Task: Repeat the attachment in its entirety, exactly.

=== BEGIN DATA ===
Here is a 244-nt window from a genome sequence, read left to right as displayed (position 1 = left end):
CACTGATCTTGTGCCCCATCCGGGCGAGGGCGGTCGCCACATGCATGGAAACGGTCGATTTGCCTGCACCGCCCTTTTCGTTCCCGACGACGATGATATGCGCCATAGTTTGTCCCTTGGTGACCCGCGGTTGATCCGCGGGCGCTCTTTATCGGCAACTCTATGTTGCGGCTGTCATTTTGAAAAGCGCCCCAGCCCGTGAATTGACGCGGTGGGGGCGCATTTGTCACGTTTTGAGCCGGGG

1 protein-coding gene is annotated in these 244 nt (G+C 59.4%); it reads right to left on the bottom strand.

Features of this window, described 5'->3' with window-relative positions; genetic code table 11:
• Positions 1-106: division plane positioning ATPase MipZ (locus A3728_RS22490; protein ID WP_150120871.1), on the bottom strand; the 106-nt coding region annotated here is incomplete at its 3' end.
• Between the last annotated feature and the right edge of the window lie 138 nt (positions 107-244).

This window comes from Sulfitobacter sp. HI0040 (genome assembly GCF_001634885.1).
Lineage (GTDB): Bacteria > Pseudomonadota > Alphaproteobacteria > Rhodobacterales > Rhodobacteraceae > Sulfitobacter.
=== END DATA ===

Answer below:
Here is a 244-nt window from a genome sequence, read left to right as displayed (position 1 = left end):
CACTGATCTTGTGCCCCATCCGGGCGAGGGCGGTCGCCACATGCATGGAAACGGTCGATTTGCCTGCACCGCCCTTTTCGTTCCCGACGACGATGATATGCGCCATAGTTTGTCCCTTGGTGACCCGCGGTTGATCCGCGGGCGCTCTTTATCGGCAACTCTATGTTGCGGCTGTCATTTTGAAAAGCGCCCCAGCCCGTGAATTGACGCGGTGGGGGCGCATTTGTCACGTTTTGAGCCGGGG

1 protein-coding gene is annotated in these 244 nt (G+C 59.4%); it reads right to left on the bottom strand.

Features of this window, described 5'->3' with window-relative positions; genetic code table 11:
• Positions 1-106: division plane positioning ATPase MipZ (locus A3728_RS22490; protein ID WP_150120871.1), on the bottom strand; the 106-nt coding region annotated here is incomplete at its 3' end.
• Between the last annotated feature and the right edge of the window lie 138 nt (positions 107-244).

This window comes from Sulfitobacter sp. HI0040 (genome assembly GCF_001634885.1).
Lineage (GTDB): Bacteria > Pseudomonadota > Alphaproteobacteria > Rhodobacterales > Rhodobacteraceae > Sulfitobacter.